You can even close the application. If you send a new notification and select it in your Android... err.... whatever they call it (notification tray?) your application should open up.

Congratulations. You can now send notifications to your device.

Responding Intelligently to Notifications

So all of the above took me less than an hour. It was pretty cut and dry. But then I hit a pretty big roadblock. How could I make my application recognize when it was loaded via a notification and actually tell me what the notification was?

From what I read in the Android docs, it seemed to imply that you had to write a custom Java class. I wasn't opposed to this, but I really wanted a solution that would let me use JavaScript to respond to the notification.

I went back to the article I wrote back in May about Intents and PhoneGap. In that article I discussed how the WebIntents PhoneGap plugin would give us access to both creating and responding to intents with JavaScript.

I won't repeat the instructions from that article, but the basics are - you copy the jar from that plugin (remember in that first screen shot when I said you wouldn't have that particular folder?) as well as the JavaScript file and then add a script tag reference in your index.html to load it.

The WebIntents plugin has a few APIs, but the ones we care about are hasExtra and getExtra. hasExtra is used to see if extra "stuff" was passed in from the intent that loaded us and getExtra is what actually gets the data. This is where I got stuck though. The WebIntents docs show using a few constants (EXTRA_TEXT, EXTRA_SUBJECT, EXTRA_STREAM, and EXTRA_EMAIL) and I assumed I had to use one of those four. I built quick blocks of code to check for all four, updated my application on the device, sent a message, clicked on the notification, and waited to see which JavaScript block would pass the getExtra test. Unfortunately none of them did.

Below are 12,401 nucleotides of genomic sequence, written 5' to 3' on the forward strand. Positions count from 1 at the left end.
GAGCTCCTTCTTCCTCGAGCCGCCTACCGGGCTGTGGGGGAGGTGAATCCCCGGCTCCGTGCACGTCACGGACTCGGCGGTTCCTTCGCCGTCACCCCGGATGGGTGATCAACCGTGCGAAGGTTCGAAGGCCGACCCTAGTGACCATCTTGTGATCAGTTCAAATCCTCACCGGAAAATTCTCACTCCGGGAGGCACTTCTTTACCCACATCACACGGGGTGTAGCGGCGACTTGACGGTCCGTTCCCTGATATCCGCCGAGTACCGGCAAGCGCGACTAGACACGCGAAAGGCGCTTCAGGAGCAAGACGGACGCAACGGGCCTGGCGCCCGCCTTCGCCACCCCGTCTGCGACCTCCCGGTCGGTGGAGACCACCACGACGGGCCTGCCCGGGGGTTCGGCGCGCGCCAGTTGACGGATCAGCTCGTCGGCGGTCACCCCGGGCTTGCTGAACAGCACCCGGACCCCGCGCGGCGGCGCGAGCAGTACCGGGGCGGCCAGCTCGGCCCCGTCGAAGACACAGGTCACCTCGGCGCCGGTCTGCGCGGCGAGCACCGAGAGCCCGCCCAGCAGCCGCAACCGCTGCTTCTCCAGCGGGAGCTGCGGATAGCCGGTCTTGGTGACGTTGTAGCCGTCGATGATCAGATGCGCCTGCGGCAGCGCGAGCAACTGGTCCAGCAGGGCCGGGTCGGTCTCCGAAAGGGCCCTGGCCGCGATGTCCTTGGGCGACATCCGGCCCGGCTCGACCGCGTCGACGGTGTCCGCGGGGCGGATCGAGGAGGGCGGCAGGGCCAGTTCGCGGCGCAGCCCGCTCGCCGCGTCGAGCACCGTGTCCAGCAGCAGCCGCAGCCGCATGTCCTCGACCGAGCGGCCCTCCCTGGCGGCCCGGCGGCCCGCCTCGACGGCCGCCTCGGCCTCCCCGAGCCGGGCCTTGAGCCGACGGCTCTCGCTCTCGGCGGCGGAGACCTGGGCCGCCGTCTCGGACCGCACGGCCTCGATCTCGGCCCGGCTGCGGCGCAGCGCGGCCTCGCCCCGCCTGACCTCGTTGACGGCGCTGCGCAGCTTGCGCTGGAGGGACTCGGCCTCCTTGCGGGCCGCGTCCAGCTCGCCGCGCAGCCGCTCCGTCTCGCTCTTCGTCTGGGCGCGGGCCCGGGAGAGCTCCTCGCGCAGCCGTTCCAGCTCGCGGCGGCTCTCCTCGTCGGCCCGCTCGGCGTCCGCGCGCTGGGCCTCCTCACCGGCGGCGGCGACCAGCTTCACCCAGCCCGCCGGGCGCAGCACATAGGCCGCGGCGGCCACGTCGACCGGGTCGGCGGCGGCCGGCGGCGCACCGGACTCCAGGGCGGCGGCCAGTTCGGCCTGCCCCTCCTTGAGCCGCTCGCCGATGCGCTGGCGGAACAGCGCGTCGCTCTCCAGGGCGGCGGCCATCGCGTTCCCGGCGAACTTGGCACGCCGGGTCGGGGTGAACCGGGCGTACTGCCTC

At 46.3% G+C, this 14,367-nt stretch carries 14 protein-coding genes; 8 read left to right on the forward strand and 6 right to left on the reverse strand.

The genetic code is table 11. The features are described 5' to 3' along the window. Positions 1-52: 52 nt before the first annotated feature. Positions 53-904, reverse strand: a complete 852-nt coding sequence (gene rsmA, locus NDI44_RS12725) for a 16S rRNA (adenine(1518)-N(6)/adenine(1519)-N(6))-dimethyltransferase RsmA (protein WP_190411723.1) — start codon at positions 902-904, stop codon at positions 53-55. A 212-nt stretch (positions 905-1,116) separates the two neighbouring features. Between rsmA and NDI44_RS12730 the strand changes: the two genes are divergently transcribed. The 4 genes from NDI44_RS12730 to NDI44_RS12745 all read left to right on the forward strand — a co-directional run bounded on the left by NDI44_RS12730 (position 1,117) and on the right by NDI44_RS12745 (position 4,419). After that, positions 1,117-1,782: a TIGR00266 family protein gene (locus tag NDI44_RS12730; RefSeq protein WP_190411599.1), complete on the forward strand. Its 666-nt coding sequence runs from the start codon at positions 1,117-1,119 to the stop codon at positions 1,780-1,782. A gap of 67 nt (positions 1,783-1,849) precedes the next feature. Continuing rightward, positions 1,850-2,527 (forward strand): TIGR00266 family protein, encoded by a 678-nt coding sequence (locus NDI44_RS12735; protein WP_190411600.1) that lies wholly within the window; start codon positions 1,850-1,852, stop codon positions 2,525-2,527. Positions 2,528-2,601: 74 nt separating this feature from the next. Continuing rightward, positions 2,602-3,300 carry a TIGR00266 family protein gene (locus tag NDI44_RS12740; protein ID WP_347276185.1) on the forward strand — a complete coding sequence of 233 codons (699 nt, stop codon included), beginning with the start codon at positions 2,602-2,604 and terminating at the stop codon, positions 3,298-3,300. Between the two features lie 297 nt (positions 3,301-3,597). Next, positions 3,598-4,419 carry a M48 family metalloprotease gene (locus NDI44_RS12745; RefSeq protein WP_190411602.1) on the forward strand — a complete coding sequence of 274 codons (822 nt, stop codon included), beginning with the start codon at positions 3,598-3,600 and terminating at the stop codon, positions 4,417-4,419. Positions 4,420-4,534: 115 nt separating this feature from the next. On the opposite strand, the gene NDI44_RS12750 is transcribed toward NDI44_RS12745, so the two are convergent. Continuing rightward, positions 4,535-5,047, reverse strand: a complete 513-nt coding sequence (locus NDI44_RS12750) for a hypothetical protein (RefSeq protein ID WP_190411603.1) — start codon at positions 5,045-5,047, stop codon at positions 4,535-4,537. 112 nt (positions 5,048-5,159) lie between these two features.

At this point I figured I was pretty much toast. I Googled a bit. Scratched my head. Pouted a bit too. Finally, I tried something new. In my getExtra call, I tried using what I had seen as a class related to Push Notifications:


To my surprise, this worked! So it turns out the WebIntent plugin's JavaScript API can work with any form of intent data as long as you know the proper identifier. I quickly whipped up the following:

All I do is run the has test followed by a get call. I take the data, JSON stringify it, and log it to my console.

And that's it. Obviously real code would parse this data and do, well, whatever you want with it. As should be clear from the Parse.com form, you can send more than simple messages. Complex structures of data can be sent to your listening devices. Again, the whole Push Notification feature as a whole is very powerful. I definitely encourage you to look at it yourself, and knowing that you can use it within PhoneGap as well just makes it even better.

If you have any questions, or suggestions for improvement, just leave a comment below.